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How Informed Consent Impacts Suing for Medical Malpractice

Downs, McDonough, Cowan & Foley April 27, 2023

Visiting a doctor for an issue can be stressful. You never know what is going to be diagnosed, or what the treatment, if any, might be. Medical professionals, however, must obtain your “informed consent” if they recommend a specific test, including an MRI, or a certain path of treatment or surgery.  

Informed consent means that medical professionals must explain the ramifications and possible outcomes of treatment. For instance, if they recommend an MRI and you’re claustrophobic, you may undergo extreme stress and anxiety while in the machine. Or if you’re facing surgery to remove cancerous cells, the physician must explain what that entails and what the alternatives may be, good and bad.   

Informed consent can be implied or expressed. If you go in for a flu shot, generally speaking, you are assumed to be giving your implied consent. You’ve determined that getting the shot is better than not getting the shot. When it comes to more complex or serious medical options, you may be asked to sign a form giving your consent.  

The form is thus your express consent, but the physician or other medical professional is still obligated to explain everything to you. They can’t just throw the form in your face and demand you sign it or brush it off as something routine and meaningless.   

If you or a loved one has suffered from a recommended medical treatment or procedure in or around Durango, Colorado, and you have questions about whether your informed consent was obtained and if that can lead to a medical malpractice lawsuit, contact the legal team at Downs, McDonough, Cowan & Foley, LLC.   

We offer accessible and compassionate consultations and will advise you of all your legal options if you feel you have been harmed by the medical assistance you sought. We also serve clients in Telluride, Pagosa Springs, Cortez, and The Four Corners. 

The Legal Principle of Informed Consent

Informed consent refers to a physician’s or medical group’s responsibility to explain your options to you when proposing treatment plans, testing, or surgery. You need to be told of your options, basically. According to the U.S. Department of Health and Human Services (HHS), informed consent is required for:  

  • most surgeries  

  • most advanced or complex medical tests and procedures  

  • cancer treatments such as radiation and chemotherapy  

  • opioid and corticosteroid and other high-risk treatments  

  • administration of most vaccines  

  • certain blood tests, including genetic testing  

To obtain a patient’s informed consent, the medical professional must explain what the procedure recommended entails, what its risks, side effects, or consequences might be, what refusing the option might entail, and what alternatives there are, including their risks and potential consequences. As mentioned earlier, informed consent can be implied or expressed.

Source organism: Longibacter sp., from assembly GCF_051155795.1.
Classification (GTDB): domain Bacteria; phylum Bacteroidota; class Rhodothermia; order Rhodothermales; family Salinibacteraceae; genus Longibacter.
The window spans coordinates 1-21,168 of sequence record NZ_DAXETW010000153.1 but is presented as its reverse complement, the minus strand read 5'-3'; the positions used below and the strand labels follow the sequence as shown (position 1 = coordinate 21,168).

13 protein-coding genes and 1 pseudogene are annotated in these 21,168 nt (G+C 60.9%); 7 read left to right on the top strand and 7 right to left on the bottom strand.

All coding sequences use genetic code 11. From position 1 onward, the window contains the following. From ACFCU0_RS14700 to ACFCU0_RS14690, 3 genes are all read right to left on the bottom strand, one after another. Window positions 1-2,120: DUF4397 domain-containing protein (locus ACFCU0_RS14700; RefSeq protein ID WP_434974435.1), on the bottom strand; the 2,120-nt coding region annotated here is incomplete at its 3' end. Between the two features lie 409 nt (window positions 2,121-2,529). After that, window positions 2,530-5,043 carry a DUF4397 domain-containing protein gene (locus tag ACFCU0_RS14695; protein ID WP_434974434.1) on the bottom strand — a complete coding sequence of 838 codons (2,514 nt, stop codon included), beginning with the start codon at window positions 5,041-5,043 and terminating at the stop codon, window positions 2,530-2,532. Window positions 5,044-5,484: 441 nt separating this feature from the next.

To give consent, you must be of a competent mind and 18 years of age or older. Minors must get their parents to give their consent. In an emergency when you are, for instance, taken unconscious to an emergency room, the medical staff may have to proceed with a course of treatment, including surgery, to save your life, but your consent would not be possible. In this case, they can proceed without your consent.  

Also, routine medical analysis and check-ups do not require any informed consent. This includes taking your blood pressure, listening to your heart, checking your reflexes, and doing other routine tests. 

Can You Sue for Medical Malpractice in Absence of Informed Consent?

The lack of an informed consent document or implied agreement with your healthcare provider may not be enough for you to win a medical malpractice claim. To prevail in such a claim, you will need to prove that your physician or medical group was negligent in your treatment.   

To do this, you generally must show that you suffered additional harm as a result of the testing, treatment, or surgery or experienced an exacerbation of your existing health problem. Also, if you undergo continued pain and suffering after the treatment, procedure, or surgery, that can be a basis for showing that you suffered from negligence. 

Which Factors Would Be Considered in Determining Whether You Were Properly Informed?

If you end up in court over a medical malpractice claim based on lack of informed consent, you would need to have expert testimony that other doctors would have advised you of the risks that resulted in your harm or suffering. You will also need to show that, had you been sufficiently informed of the risks and possible outcomes – and alternatives – you would have made a different choice. 

Seek Knowledgeable, Experienced Legal Assistance

If you or a loved one has suffered because of a recommended course of action by a physician or medical group in or around Durango, Colorado, contact us at Downs, McDonough, Cowan & Foley, LLC.   

We have the knowledge and experience to assess what’s happened to you and recommend the proper legal steps, including a medical malpractice claim if warranted. We will stand by your side and help you exercise your rights under the law.